KUALA LUMPUR, Dec 14, 2015:
The impending Umno-PAS collaboration will see the strengthening of Malay unity although it is unlikely that the Islamist party would join the Barisan Nasional (BN) coalition in the next general election, according to several political analysts.
Associate Professor Dr Azizudin Mohd Sani, of Universiti Utara Malaysia (UUM), said the cooperation would see the nation’s two largest Malay-oriented parties tie up in a myriad of issues involving the race and religion.
This was in light of the olive branch extended to PAS by Prime Minister Datuk Seri Najib Razak during the 2015 Umno General Assembly last week.
“There are some who say that this meant that PAS would join BN and Umno, but that is not the reality as PAS’ deputy president and youth chief have said that they would only cooperate on federal issues.
“They (PAS and BN) may have some common agenda, but PAS would still move as an opposition party that competes against Umno,” Azizudin said when contacted today.
Azizudin said the newly-formed Pakatan Harapan opposition needed PAS’ vote bank to wrest Putrajaya but the situation was compounded by PAS’ refusal to cooperate with its splinter party, Parti Amanah Negara.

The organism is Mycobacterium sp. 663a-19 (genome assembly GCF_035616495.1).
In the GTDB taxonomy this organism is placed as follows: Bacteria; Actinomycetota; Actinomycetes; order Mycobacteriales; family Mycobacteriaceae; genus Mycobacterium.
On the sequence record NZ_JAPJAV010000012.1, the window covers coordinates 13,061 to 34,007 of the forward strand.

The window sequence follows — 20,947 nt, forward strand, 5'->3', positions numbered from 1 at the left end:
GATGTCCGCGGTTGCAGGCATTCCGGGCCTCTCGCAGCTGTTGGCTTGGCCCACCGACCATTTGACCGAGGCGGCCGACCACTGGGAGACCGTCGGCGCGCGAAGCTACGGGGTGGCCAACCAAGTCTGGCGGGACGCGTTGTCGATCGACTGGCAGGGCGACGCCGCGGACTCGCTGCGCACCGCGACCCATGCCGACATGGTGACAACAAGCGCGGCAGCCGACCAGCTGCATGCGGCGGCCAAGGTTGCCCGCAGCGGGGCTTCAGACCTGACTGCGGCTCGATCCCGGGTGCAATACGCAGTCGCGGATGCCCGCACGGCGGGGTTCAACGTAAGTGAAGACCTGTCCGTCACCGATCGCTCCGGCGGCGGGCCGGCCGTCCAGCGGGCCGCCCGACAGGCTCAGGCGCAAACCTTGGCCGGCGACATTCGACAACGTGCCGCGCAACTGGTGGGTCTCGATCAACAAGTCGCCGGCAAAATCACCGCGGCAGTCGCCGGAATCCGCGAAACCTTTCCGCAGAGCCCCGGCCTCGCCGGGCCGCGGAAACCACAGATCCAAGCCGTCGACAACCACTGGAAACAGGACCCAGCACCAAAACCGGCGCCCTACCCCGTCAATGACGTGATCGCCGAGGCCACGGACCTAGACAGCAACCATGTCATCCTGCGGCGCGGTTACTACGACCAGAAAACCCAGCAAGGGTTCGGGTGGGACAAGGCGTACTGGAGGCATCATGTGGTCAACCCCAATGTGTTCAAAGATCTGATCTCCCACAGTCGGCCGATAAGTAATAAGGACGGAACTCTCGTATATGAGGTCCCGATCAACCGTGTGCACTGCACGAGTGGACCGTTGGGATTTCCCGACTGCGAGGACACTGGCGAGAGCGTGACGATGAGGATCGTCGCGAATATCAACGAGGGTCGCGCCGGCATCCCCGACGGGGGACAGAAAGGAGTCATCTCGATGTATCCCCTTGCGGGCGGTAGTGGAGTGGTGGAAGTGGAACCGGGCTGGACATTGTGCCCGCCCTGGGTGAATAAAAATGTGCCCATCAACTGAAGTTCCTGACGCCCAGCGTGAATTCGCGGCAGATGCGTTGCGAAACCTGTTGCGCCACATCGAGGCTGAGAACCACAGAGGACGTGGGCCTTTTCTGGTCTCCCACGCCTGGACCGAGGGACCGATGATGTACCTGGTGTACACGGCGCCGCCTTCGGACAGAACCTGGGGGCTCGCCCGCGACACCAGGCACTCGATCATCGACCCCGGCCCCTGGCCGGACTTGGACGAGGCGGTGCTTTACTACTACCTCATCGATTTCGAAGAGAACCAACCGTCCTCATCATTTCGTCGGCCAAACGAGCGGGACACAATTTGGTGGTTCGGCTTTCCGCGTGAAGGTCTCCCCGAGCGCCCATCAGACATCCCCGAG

“Without PAS, Pakatan Harapan would be politically tempang (crippled), and this works in Umno’s favour in dividing Pakatan Harapan as an opposition group.
“Umno would have its advantages if Pakatan Harapan was divided although we must admit that previously Pakatan Rakyat parties had only worked together to bring down BN although their fundamental struggles were different,
“At the same time, Umno and BN need PAS, which does not need to enter the ruling coalition.
“PAS only needs to sit outside but be BN-friendly.
“It is currently uncertain whether it would cooperate in the next general election where they can field candidates to ensure victory for PAS in some places,” he said, adding that there was a possibility that PAS could support BN to form a federal government after the polls.
Associate Professor Datuk Dr Samsu Adabi Mamat, of Universiti Kebangsaan Malaysia, echoed Azizudin’s remarks, pointing out that the rationale behind the cooperation would see a balance be struck in the unity problems faced by the Muslim community.
“The friction within Umno was caused by the cracks in Umno itself and the cooperation has long been in the pipeline to remedy the issue.
“The people found it hard to believe that PAS had once cooperated with DAP. But now that PAS is no longer working alongside DAP, any cooperation by PAS could be a catalyst for Umno.”
Dr Samsu opined that the cooperation between the two Malay-based parties would not happen until after the election as they would be problems for both parties in dividing contested seats.
“They would both contest as usual in all states but if there were problems forming a federal government, perhaps PAS would provide its ‘tahaluf siyasi‘ (political cooperation) to help Umno.”
He said PAS would have to make sacrifices in opposition-led states if it was to form a government with Umno.